Fibrin hydrogels for articular cartilage tissue engineering

Title: Fibrin hydrogels for articular cartilage tissue engineering
Authors: Ahmed, Tamer Anwar Esmail
Date: 2010
Abstract: Injury of articular cartilage due to trauma or pathological conditions is a major cause of disability worldwide, especially in North America. Due to inadequacies associated with routinely used repair approaches, the orthopaedic community has an increasing tendency to develop biological strategies such as tissue engineering. Tissue-engineered cartilage constructs represent a highly promising treatment option for knee injury as they mimic the biomechanical environment of the native cartilage and have superior integration capabilities. Current tissue engineering techniques utilize any combination of three critical components: a cellular component, a biocompatible and mechanically stable carrier vehicle/matrix scaffold and a bioactive component. Fibrin has been used extensively as a biopolymer scaffold in a variety of tissue engineering application since it combines some important advantages such as high seeding efficiency and uniform cell distribution. In addition, fibrin has adhesion capabilities. Further, it can be produced from the patient's own blood and used as an autologous scaffold without the potential risk of foreign body reaction or infection. We have evaluated the suitability of fibrin as a scaffolding matrix for tissue engineering of articular cartilage. In the first phase, a chondroprogenitor clonal cell line RCJ3.1C5.18 (C5.18) was used in combination with hydrogels from commercial fibrinogen as a model to guide the development of appropriate scaffolds for tissue engineering. However, rapid degradation of fibrin hydrogels was observed after encapsulation of C5.18 cells. Plasmin and matrix metalloproteinases (MMPs) were found to be responsible for fibrin gel breakdown; therefore, approaches to regulate their activity to control gel stability were developed. Aprotinin, a known serine protease inhibitor, and galardin (GM6001), a potent MMP inhibitor, in combination or separately, prevented the breakdown of fibrin--C5.18 hydrogels, whereas only the combination of both promoted the accumulation of extracellular matrix. From this study it was concluded that plasmin and MMPs contribute independently to fibrin hydrogel breakdown, while either enzyme can achieve extracellular matrix breakdown. In order to move this research closer to clinical application, we next evaluated fibrin glue produced by the CryoSealRTM FS System in combination with human bone marrow derived mesenchymal stem cells (hMSCs), since platelet rich fibrin glue can be prepared which releases a wide variety of growth factors upon activation by thrombin. We additionally tested the incorporation of heparin-binding delivery system (HBDS) into these fibrin matrices to immobilize endogenous growth factors as well as exogenous TGF-beta2. HBDS is composed of a bifunctional peptide, heparin and heparin binding growth factors. Strongly CD90+ and CD105+ hMSCs were encapsulated into fibrin (FG) and platelet-rich fibrin (PR-FG) glues with and without HBDS. Encapsulation in PR-FG resulted in a significant increase in collagen II expression at 2.S weeks compared to other glues; however, no difference was detected between FG and PR-FG after 5 weeks. FG resulted initially in increased expression of aggrecan gene. Incorporation of HBDS in PR-FG resulted in lower collagen II gene expression at 2.S weeks. In addition, incorporation of HBDS into either FG or PR-FG did not improve aggrecan gene expression. Both FG and PR-FG glues led to good accumulation of ECM components as indicated by alcian blue staining, while incorporation of HBDS into these glues resulted in slightly lower accumulation of the same ECM components. It was concluded from this study that FG and PR-FG produced by CryosealRTM-FS system are potential scaffolds for tissue engineering of articular cartilage; however, immobilizing growth factors inside fibrin scaffold with the HBDS system does not necessarily result in enhanced expression of the same markers. Our results indicate that stabilization of fibrin is necessary to allow the accumulation of ECM components secreted from the encapsulated cell source. Furthermore, fibrin glue produced by the CryoSeal RTM-FS system is a potential candidate for utilization in tissue engineering of articular cartilage. Further research should be conducted in order to enhance the mechanical properties of fibrin - based constructs and to gain a better understanding of cell signalling involved in chondrogenesis, in order to optimize the conditions for successful fibrin-based strategies to restore damaged articular cartilage.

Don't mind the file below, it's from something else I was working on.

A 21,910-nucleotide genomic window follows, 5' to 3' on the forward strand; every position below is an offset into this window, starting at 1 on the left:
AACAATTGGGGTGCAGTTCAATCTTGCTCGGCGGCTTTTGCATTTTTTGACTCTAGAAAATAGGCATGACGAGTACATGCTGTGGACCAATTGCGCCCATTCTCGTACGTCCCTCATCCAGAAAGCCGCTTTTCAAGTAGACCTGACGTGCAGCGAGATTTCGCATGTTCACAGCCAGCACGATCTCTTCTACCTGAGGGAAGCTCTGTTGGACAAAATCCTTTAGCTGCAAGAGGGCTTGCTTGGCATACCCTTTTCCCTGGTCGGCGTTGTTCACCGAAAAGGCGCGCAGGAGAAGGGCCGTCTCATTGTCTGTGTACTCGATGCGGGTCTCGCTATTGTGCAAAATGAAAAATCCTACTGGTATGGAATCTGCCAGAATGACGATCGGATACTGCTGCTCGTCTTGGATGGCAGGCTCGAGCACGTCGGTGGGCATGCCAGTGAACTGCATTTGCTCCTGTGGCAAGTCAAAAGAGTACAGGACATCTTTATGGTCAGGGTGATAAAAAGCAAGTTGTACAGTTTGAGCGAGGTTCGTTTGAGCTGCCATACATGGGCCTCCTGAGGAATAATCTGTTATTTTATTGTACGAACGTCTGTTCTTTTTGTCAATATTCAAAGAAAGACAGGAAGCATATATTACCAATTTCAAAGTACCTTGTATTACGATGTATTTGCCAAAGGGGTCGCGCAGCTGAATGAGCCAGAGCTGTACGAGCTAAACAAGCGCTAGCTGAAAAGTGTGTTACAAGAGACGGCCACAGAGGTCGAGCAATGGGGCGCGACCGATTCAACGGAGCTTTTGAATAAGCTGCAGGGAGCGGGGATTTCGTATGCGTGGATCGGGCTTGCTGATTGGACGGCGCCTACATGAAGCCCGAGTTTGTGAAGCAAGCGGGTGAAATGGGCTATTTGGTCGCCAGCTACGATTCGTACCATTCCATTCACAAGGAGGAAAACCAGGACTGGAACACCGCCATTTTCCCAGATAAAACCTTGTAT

CollectionTh├Ęses, 1910 - 2010 // Theses, 1910 - 2010
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